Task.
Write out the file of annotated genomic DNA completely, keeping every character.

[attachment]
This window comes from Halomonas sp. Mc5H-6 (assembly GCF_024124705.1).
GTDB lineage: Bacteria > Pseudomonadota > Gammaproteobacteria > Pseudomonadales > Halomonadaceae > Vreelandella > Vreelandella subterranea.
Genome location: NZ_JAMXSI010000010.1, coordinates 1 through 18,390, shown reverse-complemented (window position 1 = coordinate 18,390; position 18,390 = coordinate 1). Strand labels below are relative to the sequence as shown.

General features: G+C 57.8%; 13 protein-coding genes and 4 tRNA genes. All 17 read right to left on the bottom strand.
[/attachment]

This window comes from Halomonas sp. Mc5H-6 (assembly GCF_024124705.1).
GTDB lineage: Bacteria > Pseudomonadota > Gammaproteobacteria > Pseudomonadales > Halomonadaceae > Vreelandella > Vreelandella subterranea.
Genome location: NZ_JAMXSI010000010.1, coordinates 1 through 18,390, shown reverse-complemented (window position 1 = coordinate 18,390; position 18,390 = coordinate 1). Strand labels below are relative to the sequence as shown.

General features: G+C 57.8%; 13 protein-coding genes and 4 tRNA genes. All 17 read right to left on the bottom strand.